In Mlibizi, we spent our days with the children at their school, and the evenings on the beautiful Zambezi river bordering Zambia. We saw crocodiles and hippos and would stay out until the sunset.
As for the children, it is impossible to describe the impact they had on me. I have never been given so much love in my life. Despite their long treks to school without any food, their broken shoes and the poverty many if not all of them lived in, positivity radiated off of their small bodies. Even though most of them could speak very good English, they were mostly too shy to and would communicate with us through a mixture of giggles, songs and hand gestures. Those kids will always hold a special place within my heart.
For the past few days we have been lucky enough to take a bit of a break and have some fun. We went to one of the Seven Wonders of the World, Victoria Falls, and were in awe of its raw beauty.
Now, we are in Ganda at a wildlife reserve. Everyone is relaxing around the pool watching elephants and zebra wander by as we prepare for the next 10 days in Antelope Park. I am excited for the rest of the trip and I feel very blessed to not only be here, but to have experienced all the privileges I have in my life. By the end of the trip, I hope I can say I have changed for the better and that the work I have done has changed even a single life in some way.
It is surreal to comprehend that within a mere week in Africa we have already seen and experienced so much.
Immediately upon arrival we were warmly welcomed in Bulawayo by the Tzircalle family and shown around the beautiful city. We spent the first day visiting a wildlife orphanage and seeing Bulawayo before traveling nine hours to get to Milibizi. I think it is safe to say that this is were, for many of us, the EDGE experience began and it has exceeded any expectations.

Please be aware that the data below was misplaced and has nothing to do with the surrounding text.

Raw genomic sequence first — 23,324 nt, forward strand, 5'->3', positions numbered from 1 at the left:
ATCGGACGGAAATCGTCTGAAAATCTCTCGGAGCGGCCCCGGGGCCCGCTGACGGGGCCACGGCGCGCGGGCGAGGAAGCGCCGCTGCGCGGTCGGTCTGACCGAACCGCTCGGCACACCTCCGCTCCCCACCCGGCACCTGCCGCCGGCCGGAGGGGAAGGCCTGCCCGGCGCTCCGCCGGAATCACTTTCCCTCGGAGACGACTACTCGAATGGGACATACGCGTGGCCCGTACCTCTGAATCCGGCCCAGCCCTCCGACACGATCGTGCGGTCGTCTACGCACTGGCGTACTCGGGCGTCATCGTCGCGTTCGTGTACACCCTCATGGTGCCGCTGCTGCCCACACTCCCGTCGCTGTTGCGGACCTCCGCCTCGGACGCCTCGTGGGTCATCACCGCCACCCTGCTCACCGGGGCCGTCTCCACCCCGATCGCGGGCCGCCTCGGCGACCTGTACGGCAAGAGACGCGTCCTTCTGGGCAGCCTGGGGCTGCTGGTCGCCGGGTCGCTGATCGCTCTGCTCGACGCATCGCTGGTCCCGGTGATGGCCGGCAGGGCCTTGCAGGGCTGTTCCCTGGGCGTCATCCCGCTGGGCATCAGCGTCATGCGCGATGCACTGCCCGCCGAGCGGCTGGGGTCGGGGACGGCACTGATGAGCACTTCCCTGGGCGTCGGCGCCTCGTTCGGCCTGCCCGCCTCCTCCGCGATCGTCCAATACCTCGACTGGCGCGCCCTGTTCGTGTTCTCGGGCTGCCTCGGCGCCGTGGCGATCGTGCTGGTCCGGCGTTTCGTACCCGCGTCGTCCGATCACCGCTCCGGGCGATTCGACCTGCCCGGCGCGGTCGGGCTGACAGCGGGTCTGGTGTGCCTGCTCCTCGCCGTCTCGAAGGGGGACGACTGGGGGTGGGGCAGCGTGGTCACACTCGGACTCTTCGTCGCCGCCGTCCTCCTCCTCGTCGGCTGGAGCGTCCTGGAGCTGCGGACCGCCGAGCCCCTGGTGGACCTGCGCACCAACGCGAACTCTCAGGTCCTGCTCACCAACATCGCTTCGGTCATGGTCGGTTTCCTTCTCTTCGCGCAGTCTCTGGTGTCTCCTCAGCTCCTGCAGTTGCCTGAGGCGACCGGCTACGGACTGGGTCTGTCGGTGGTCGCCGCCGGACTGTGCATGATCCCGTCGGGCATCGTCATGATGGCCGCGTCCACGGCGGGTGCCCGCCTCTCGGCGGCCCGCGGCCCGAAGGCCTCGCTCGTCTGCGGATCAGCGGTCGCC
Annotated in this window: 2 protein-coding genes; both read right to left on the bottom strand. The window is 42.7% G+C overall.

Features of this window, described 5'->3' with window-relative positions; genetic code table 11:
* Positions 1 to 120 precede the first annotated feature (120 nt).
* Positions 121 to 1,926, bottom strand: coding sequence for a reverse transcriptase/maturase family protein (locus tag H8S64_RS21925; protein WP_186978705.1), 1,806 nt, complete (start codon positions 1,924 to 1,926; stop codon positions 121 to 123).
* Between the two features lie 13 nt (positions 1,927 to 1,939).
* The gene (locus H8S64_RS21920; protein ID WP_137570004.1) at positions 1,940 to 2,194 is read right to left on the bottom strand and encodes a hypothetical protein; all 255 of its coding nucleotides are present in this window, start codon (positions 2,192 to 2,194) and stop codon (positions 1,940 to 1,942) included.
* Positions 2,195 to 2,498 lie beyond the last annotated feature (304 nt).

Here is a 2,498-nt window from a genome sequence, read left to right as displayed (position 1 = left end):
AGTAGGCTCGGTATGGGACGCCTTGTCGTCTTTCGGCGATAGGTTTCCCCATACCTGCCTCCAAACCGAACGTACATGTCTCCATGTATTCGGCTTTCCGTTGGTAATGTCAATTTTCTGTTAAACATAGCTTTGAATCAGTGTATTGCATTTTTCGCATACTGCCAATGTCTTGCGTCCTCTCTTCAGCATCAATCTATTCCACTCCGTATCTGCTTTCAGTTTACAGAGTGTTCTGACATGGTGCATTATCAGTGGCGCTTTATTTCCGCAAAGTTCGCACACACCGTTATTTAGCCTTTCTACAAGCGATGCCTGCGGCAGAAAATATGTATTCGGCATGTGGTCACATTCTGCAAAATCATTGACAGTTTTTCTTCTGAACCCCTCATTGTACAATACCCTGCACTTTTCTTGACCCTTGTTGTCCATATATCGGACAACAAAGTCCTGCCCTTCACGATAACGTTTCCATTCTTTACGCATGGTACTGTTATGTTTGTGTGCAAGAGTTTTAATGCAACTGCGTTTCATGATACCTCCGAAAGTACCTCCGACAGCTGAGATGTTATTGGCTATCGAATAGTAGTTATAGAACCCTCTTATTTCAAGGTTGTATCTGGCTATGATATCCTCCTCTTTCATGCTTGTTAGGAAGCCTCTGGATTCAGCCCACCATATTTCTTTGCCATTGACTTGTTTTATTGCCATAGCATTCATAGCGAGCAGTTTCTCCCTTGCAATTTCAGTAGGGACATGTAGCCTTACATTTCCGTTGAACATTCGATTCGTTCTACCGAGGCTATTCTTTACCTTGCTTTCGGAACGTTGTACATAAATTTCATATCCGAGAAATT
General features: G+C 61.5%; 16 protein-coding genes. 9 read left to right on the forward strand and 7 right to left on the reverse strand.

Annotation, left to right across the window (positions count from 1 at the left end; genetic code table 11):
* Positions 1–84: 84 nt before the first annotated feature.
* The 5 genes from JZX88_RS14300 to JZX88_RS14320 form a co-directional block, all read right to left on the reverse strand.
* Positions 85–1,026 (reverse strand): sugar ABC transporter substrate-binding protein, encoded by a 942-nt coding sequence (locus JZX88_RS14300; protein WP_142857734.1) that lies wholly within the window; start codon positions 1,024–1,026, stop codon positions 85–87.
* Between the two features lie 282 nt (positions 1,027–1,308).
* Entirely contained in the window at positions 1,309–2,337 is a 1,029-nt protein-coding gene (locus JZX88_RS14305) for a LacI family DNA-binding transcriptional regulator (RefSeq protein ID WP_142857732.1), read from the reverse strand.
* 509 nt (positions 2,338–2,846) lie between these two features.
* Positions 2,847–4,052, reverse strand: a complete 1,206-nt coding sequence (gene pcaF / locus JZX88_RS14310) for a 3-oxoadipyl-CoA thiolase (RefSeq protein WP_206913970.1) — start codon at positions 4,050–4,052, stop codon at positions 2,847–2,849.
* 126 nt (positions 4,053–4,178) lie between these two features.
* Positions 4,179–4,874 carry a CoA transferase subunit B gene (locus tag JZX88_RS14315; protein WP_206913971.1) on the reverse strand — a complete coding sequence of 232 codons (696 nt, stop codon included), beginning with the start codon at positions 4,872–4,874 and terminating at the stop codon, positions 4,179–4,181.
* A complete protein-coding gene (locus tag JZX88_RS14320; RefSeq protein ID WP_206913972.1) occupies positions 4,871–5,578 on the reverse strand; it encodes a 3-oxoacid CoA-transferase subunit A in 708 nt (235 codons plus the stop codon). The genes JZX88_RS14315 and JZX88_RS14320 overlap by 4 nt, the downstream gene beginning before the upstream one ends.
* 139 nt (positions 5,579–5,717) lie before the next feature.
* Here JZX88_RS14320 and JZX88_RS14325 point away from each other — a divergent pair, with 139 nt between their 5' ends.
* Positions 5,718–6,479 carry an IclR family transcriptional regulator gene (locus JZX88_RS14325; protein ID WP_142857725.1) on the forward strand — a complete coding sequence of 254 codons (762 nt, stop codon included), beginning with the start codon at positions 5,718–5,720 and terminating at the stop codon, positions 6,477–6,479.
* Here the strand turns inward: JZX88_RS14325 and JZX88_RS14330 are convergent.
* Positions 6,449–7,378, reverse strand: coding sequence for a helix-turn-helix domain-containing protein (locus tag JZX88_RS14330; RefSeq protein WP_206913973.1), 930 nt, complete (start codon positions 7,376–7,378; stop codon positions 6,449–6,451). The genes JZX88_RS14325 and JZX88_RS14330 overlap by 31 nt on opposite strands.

We began our first day at 8 a.m. where we walked for 10km to get to the local school where we would begin our volunteer work. Although the walk, to us, seemed never-ending this is the reality of what the students do every day. Once arrived at the school we were greeted by the 375 children singing, as they had been for hours waiting for us to arrive.
We set up desks and chairs and improved the learning conditions in their classrooms. In comparison to the life we know, these kids had little to nothing, but they were the happiest children I have been fortunate enough to meet. If anything, they showed and taught me more than I could ever put into words.